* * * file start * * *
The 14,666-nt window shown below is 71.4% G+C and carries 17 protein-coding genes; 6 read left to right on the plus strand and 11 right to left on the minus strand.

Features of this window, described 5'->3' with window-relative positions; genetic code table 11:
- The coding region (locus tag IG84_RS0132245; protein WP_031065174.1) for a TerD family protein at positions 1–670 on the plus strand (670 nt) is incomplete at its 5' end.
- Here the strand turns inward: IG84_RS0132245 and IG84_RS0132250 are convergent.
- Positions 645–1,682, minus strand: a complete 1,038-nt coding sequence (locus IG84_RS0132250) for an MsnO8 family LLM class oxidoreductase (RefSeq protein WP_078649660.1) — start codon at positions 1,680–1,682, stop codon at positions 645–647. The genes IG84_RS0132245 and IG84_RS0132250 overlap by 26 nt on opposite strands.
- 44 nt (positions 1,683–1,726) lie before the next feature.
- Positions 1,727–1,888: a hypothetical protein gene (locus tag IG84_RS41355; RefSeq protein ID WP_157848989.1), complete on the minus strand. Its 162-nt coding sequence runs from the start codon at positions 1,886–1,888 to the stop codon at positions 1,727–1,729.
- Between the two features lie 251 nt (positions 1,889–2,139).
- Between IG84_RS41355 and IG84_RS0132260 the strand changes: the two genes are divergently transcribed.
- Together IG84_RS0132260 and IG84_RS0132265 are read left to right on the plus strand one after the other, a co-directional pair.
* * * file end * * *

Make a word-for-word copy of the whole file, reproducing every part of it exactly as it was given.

The 14,666-nt window shown below is 71.4% G+C and carries 17 protein-coding genes; 6 read left to right on the plus strand and 11 right to left on the minus strand.

Features of this window, described 5'->3' with window-relative positions; genetic code table 11:
- The coding region (locus tag IG84_RS0132245; protein WP_031065174.1) for a TerD family protein at positions 1–670 on the plus strand (670 nt) is incomplete at its 5' end.
- Here the strand turns inward: IG84_RS0132245 and IG84_RS0132250 are convergent.
- Positions 645–1,682, minus strand: a complete 1,038-nt coding sequence (locus IG84_RS0132250) for an MsnO8 family LLM class oxidoreductase (RefSeq protein WP_078649660.1) — start codon at positions 1,680–1,682, stop codon at positions 645–647. The genes IG84_RS0132245 and IG84_RS0132250 overlap by 26 nt on opposite strands.
- 44 nt (positions 1,683–1,726) lie before the next feature.
- Positions 1,727–1,888: a hypothetical protein gene (locus tag IG84_RS41355; RefSeq protein ID WP_157848989.1), complete on the minus strand. Its 162-nt coding sequence runs from the start codon at positions 1,886–1,888 to the stop codon at positions 1,727–1,729.
- Between the two features lie 251 nt (positions 1,889–2,139).
- Between IG84_RS41355 and IG84_RS0132260 the strand changes: the two genes are divergently transcribed.
- Together IG84_RS0132260 and IG84_RS0132265 are read left to right on the plus strand one after the other, a co-directional pair.